Configuring and securing your application

  • Separate config from code. Do not hard-code configuration parameters that will need to change in different environments, such as: hosts, URLs, credentials, timeouts, etc. Instead, manage configuration separately from your code. The easiest way is to use our Environmentalization guide. It is compatible with our Docker.
  • Never hard-code credentials in the application. Use our Authentication Schemes to learn how to configure authentication, our Environmentalization Guide to learn how to use environment parameters, and our Credentials guide for configuring credentials.
  • Never use a template (e.g. mustache, XSLT, doT) from an untrusted source. These can compromise your service's integrity.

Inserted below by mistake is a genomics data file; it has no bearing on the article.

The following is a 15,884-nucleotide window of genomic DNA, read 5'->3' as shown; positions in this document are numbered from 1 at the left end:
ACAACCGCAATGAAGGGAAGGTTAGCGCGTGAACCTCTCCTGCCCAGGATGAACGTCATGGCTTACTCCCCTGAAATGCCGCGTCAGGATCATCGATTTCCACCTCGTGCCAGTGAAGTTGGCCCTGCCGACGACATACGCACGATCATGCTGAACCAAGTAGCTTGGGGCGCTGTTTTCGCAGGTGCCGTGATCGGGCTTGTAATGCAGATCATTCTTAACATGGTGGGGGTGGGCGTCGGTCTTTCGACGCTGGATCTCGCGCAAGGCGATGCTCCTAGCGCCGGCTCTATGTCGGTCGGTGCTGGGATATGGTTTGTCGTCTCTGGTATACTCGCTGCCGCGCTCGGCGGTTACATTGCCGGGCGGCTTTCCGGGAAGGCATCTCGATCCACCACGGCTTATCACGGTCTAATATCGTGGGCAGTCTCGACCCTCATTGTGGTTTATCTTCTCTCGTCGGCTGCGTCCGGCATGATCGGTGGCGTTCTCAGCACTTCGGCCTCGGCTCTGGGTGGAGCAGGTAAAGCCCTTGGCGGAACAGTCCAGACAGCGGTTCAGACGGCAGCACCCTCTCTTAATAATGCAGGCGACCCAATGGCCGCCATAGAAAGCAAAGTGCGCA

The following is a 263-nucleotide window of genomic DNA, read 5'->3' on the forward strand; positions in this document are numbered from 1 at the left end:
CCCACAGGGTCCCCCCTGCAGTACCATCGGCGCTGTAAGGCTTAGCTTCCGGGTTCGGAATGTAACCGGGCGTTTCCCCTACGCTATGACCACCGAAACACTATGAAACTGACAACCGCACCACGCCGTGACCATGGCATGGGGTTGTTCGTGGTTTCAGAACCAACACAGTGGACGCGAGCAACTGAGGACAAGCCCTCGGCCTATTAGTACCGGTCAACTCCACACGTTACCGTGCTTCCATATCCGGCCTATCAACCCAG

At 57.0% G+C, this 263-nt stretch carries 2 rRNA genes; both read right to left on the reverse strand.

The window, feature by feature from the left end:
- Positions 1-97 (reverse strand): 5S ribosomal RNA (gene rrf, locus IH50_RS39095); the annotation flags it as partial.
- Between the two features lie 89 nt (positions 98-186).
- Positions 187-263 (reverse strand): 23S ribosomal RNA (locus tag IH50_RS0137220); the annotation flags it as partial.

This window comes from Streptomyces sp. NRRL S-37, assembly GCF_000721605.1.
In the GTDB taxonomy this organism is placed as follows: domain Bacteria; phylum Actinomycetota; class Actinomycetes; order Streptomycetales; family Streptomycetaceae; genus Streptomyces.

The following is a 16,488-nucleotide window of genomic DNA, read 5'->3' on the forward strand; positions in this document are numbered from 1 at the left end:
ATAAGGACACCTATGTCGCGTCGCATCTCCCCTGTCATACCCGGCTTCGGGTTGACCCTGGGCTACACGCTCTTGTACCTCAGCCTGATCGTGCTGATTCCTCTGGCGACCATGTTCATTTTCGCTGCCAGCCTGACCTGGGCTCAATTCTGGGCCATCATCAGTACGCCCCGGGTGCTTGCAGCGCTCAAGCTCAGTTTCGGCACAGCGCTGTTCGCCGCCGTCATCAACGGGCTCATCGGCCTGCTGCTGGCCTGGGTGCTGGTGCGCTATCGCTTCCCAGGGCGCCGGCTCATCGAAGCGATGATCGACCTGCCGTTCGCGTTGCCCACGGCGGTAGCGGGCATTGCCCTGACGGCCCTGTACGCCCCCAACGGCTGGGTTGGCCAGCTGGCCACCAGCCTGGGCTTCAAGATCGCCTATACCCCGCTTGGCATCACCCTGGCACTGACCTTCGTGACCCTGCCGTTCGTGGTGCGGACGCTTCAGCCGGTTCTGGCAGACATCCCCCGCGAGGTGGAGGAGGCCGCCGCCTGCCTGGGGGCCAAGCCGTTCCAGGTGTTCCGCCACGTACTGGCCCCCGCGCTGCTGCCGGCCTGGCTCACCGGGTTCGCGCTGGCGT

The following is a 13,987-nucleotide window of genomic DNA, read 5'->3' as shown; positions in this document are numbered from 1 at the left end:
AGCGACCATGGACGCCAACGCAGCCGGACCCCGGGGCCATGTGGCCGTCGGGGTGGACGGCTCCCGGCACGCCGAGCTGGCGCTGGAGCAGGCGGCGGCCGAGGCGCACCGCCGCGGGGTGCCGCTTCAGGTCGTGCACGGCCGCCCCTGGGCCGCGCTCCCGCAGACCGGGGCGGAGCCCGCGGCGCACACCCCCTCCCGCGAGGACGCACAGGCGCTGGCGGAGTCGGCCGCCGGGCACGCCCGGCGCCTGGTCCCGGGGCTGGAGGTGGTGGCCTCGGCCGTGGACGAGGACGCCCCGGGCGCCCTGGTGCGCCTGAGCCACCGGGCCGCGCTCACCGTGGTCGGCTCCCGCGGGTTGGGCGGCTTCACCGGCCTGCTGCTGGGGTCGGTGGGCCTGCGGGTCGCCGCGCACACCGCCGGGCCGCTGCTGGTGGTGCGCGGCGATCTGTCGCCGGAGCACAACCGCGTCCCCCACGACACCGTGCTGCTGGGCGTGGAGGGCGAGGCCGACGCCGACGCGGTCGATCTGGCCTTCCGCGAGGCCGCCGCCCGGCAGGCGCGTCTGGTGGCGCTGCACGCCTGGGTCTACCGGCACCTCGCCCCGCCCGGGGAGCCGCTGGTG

• Do not disable API acessControl security.
  • Log at info level in production (for more information about logging modes, see Logging). Do not log sensitive information in at info level. Note that in development mode, API Builder will log at debug level ((warning) this includes sensitive information) for debug/development purposes.

Design and develop

  • Decide on an API development strategy. API Builder supports API first with drag-and-drop flow nodes (the recommended approach), model approach (connecting to a DB and generating a rich CRUD API from existing tables and views), or a custom API approach (write a pure JS API, but we would advise against this approach).
  • If using API first approach, employ Axway's API first philosophy. This ensures that you design your API to suit the customer. API Builder supports Swagger 2.0 API definitions as the front-end API to your application. These can be used to define a rich customer-facing API documentation. Once defined, you can bind Flows to the existing Endpoints and use our drag-and-drop flow editor to implement your API.
  • From the UI, you can find many API Builder plugins on Plugins page. These extend the capabilities of API Builder. Be sure to check the available plugins for functionality before attempting to write your own implementation.